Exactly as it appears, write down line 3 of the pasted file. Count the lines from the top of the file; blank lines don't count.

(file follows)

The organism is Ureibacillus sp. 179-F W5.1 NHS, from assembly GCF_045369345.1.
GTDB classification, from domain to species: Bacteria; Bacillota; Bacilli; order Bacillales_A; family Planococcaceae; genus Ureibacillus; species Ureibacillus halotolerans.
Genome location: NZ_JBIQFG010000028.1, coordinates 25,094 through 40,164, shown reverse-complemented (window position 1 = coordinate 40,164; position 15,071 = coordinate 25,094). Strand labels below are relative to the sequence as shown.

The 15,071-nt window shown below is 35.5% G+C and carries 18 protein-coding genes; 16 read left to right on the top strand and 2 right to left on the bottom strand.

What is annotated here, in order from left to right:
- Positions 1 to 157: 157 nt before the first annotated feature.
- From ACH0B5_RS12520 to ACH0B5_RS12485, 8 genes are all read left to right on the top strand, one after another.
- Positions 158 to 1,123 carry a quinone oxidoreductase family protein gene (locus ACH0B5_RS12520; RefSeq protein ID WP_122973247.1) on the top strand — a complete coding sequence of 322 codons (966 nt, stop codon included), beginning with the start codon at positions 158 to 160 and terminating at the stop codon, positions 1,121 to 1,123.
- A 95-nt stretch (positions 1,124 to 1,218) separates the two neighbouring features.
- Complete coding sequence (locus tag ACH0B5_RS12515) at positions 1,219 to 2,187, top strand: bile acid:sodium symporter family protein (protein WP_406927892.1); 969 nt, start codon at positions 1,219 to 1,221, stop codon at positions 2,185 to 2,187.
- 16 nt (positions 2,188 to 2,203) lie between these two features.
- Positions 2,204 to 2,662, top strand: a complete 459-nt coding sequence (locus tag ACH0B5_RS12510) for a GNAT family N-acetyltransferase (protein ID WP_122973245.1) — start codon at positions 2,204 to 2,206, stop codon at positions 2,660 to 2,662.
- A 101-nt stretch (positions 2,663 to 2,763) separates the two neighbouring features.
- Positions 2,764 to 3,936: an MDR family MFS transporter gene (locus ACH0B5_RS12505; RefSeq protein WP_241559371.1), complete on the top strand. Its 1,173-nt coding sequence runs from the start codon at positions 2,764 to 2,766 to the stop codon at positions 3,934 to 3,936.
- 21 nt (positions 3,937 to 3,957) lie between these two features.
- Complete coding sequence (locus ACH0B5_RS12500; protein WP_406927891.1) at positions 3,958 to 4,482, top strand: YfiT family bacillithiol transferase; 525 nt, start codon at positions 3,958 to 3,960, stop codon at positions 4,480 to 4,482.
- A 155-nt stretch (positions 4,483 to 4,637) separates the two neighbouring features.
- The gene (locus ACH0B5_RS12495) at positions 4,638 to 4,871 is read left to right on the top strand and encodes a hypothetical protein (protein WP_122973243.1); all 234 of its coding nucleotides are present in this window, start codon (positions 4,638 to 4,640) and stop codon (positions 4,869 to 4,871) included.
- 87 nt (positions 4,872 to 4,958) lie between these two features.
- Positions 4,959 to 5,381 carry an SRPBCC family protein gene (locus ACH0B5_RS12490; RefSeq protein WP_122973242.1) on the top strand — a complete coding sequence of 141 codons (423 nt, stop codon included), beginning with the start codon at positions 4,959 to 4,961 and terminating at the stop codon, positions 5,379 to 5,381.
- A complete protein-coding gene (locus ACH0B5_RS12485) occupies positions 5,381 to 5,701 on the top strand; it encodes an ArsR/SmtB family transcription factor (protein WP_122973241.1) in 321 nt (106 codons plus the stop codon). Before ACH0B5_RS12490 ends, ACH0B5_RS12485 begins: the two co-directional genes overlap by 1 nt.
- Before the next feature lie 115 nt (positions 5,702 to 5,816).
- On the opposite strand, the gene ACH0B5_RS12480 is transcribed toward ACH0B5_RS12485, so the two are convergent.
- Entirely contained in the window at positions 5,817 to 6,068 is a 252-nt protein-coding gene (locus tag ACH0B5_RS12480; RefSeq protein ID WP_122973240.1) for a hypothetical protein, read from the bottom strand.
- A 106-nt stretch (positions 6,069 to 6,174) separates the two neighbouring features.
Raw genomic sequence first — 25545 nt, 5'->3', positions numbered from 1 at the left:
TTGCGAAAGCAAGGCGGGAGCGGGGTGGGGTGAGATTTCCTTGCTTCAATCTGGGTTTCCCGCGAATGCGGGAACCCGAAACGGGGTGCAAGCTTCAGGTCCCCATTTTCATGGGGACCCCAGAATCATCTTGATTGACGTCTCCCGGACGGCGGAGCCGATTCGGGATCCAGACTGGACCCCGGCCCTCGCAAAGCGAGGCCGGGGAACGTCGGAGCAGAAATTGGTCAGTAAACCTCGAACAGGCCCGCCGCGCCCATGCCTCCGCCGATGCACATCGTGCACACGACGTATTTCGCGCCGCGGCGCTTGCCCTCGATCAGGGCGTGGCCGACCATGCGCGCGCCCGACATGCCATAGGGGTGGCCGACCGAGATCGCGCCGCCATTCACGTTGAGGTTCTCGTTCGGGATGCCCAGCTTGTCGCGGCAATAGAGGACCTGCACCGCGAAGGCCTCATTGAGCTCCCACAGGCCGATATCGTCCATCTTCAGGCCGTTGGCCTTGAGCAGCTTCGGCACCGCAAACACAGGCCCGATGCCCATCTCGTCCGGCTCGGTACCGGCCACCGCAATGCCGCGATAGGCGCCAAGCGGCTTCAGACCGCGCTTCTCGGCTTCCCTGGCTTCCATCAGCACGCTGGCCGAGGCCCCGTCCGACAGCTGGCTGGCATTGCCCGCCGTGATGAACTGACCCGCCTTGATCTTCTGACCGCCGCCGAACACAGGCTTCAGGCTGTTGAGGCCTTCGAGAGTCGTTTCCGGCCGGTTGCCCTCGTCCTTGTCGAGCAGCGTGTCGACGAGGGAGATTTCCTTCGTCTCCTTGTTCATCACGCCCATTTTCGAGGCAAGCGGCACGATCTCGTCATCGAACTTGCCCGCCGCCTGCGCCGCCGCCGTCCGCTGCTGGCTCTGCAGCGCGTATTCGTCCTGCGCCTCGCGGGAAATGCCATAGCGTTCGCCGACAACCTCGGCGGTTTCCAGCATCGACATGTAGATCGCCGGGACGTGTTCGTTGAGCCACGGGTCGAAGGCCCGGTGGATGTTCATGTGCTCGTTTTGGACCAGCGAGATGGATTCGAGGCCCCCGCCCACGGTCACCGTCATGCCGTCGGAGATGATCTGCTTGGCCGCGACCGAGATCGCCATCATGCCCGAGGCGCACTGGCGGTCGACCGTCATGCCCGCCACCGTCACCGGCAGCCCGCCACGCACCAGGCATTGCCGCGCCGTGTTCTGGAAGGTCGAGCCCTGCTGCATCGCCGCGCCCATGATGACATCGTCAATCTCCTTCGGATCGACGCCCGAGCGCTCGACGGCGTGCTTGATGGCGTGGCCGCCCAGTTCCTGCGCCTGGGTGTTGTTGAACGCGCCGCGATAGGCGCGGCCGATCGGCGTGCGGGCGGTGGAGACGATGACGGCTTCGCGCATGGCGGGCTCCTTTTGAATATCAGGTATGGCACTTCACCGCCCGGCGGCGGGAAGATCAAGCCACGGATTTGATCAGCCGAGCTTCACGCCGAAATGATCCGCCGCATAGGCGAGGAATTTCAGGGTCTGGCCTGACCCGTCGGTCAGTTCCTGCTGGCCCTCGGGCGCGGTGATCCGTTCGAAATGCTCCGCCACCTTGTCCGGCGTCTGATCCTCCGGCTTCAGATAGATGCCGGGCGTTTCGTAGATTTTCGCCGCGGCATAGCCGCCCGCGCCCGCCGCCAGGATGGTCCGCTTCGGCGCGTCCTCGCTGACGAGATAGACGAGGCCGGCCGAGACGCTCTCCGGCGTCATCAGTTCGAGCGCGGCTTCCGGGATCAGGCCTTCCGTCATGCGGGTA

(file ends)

Genome location: NZ_JBIQFG010000028.1, coordinates 25,094 through 40,164, shown reverse-complemented (window position 1 = coordinate 40,164; position 15,071 = coordinate 25,094). Strand labels below are relative to the sequence as shown.